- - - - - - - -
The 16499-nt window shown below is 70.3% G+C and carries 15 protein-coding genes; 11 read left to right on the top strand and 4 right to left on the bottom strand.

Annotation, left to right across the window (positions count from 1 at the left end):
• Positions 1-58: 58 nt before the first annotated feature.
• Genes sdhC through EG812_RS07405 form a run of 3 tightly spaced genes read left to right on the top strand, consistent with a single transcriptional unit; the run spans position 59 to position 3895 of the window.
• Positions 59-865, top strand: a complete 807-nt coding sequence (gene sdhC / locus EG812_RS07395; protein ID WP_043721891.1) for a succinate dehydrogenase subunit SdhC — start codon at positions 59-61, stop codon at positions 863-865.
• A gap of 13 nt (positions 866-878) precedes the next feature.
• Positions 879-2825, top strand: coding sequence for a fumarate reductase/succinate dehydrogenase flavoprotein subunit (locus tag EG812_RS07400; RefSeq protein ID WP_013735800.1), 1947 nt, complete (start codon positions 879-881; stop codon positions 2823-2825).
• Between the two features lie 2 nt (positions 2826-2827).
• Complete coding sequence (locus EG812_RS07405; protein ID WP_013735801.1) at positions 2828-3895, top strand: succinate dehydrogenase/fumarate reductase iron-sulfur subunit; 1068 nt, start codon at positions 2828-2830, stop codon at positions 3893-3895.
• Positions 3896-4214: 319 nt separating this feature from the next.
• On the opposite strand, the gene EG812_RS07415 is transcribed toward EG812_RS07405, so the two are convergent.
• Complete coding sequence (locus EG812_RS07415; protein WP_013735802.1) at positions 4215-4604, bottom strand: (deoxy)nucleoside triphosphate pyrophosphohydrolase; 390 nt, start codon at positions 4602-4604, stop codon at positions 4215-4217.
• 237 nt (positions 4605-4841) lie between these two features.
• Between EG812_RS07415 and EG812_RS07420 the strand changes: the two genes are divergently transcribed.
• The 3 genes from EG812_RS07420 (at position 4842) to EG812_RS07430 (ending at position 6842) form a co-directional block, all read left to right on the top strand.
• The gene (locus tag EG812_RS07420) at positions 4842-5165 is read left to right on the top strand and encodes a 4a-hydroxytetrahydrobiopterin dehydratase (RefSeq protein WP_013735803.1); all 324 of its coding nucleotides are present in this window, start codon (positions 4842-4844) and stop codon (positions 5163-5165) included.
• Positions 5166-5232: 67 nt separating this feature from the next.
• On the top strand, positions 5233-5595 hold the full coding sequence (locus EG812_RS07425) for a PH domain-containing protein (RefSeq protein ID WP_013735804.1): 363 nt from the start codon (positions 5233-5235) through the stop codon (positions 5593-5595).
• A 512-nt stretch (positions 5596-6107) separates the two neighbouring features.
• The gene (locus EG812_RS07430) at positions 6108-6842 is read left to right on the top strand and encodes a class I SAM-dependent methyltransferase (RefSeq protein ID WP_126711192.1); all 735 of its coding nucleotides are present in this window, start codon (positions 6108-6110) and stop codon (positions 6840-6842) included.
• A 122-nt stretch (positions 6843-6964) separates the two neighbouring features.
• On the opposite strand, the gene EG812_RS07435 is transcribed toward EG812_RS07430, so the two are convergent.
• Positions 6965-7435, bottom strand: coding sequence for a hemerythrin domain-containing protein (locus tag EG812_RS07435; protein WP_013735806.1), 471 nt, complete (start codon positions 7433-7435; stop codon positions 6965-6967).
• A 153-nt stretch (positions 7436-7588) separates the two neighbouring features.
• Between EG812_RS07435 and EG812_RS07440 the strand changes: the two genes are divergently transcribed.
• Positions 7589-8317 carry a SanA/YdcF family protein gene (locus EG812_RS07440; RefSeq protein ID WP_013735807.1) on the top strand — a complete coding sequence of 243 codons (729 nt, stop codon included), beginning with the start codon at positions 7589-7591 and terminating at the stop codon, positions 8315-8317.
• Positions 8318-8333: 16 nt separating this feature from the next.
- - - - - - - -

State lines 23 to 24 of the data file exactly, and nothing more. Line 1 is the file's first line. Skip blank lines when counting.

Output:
• Positions 6965-7435, bottom strand: coding sequence for a hemerythrin domain-containing protein (locus tag EG812_RS07435; protein WP_013735806.1), 471 nt, complete (start codon positions 7433-7435; stop codon positions 6965-6967).
• A 153-nt stretch (positions 7436-7588) separates the two neighbouring features.